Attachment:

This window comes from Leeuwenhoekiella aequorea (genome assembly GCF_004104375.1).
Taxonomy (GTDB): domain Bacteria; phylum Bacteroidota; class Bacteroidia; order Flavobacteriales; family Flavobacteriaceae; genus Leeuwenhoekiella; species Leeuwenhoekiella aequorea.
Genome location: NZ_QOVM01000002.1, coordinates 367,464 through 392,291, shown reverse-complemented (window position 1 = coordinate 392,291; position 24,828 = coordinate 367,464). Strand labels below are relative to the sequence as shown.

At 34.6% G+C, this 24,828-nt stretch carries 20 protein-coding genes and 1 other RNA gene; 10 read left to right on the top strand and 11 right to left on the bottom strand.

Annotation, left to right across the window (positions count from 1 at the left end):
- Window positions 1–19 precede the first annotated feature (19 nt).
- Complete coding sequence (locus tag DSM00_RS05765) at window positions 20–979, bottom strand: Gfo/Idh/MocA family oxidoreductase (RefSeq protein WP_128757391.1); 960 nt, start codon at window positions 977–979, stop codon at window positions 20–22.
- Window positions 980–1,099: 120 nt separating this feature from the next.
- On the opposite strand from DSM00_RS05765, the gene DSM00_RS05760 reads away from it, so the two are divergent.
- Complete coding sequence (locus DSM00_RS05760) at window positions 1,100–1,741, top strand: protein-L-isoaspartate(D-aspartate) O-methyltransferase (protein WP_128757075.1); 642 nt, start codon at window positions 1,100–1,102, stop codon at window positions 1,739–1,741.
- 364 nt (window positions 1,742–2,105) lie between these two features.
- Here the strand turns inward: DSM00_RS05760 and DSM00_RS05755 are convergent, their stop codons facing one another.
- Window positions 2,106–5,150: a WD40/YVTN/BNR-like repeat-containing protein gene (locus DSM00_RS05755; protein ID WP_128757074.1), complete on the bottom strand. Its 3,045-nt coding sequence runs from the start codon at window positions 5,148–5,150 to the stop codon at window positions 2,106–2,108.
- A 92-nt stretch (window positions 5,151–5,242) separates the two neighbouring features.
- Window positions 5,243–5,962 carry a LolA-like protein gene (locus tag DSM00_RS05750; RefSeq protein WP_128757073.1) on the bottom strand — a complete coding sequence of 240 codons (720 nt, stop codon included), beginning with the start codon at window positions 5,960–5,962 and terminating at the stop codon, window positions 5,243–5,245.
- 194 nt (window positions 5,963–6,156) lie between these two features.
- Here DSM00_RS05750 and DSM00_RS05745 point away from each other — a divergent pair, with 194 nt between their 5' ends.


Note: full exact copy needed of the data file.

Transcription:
This window comes from Leeuwenhoekiella aequorea (genome assembly GCF_004104375.1).
Taxonomy (GTDB): domain Bacteria; phylum Bacteroidota; class Bacteroidia; order Flavobacteriales; family Flavobacteriaceae; genus Leeuwenhoekiella; species Leeuwenhoekiella aequorea.
Genome location: NZ_QOVM01000002.1, coordinates 367,464 through 392,291, shown reverse-complemented (window position 1 = coordinate 392,291; position 24,828 = coordinate 367,464). Strand labels below are relative to the sequence as shown.

At 34.6% G+C, this 24,828-nt stretch carries 20 protein-coding genes and 1 other RNA gene; 10 read left to right on the top strand and 11 right to left on the bottom strand.

Annotation, left to right across the window (positions count from 1 at the left end):
- Window positions 1–19 precede the first annotated feature (19 nt).
- Complete coding sequence (locus tag DSM00_RS05765) at window positions 20–979, bottom strand: Gfo/Idh/MocA family oxidoreductase (RefSeq protein WP_128757391.1); 960 nt, start codon at window positions 977–979, stop codon at window positions 20–22.
- Window positions 980–1,099: 120 nt separating this feature from the next.
- On the opposite strand from DSM00_RS05765, the gene DSM00_RS05760 reads away from it, so the two are divergent.
- Complete coding sequence (locus DSM00_RS05760) at window positions 1,100–1,741, top strand: protein-L-isoaspartate(D-aspartate) O-methyltransferase (protein WP_128757075.1); 642 nt, start codon at window positions 1,100–1,102, stop codon at window positions 1,739–1,741.
- 364 nt (window positions 1,742–2,105) lie between these two features.
- Here the strand turns inward: DSM00_RS05760 and DSM00_RS05755 are convergent, their stop codons facing one another.
- Window positions 2,106–5,150: a WD40/YVTN/BNR-like repeat-containing protein gene (locus DSM00_RS05755; protein ID WP_128757074.1), complete on the bottom strand. Its 3,045-nt coding sequence runs from the start codon at window positions 5,148–5,150 to the stop codon at window positions 2,106–2,108.
- A 92-nt stretch (window positions 5,151–5,242) separates the two neighbouring features.
- Window positions 5,243–5,962 carry a LolA-like protein gene (locus tag DSM00_RS05750; RefSeq protein WP_128757073.1) on the bottom strand — a complete coding sequence of 240 codons (720 nt, stop codon included), beginning with the start codon at window positions 5,960–5,962 and terminating at the stop codon, window positions 5,243–5,245.
- 194 nt (window positions 5,963–6,156) lie between these two features.
- Here DSM00_RS05750 and DSM00_RS05745 point away from each other — a divergent pair, with 194 nt between their 5' ends.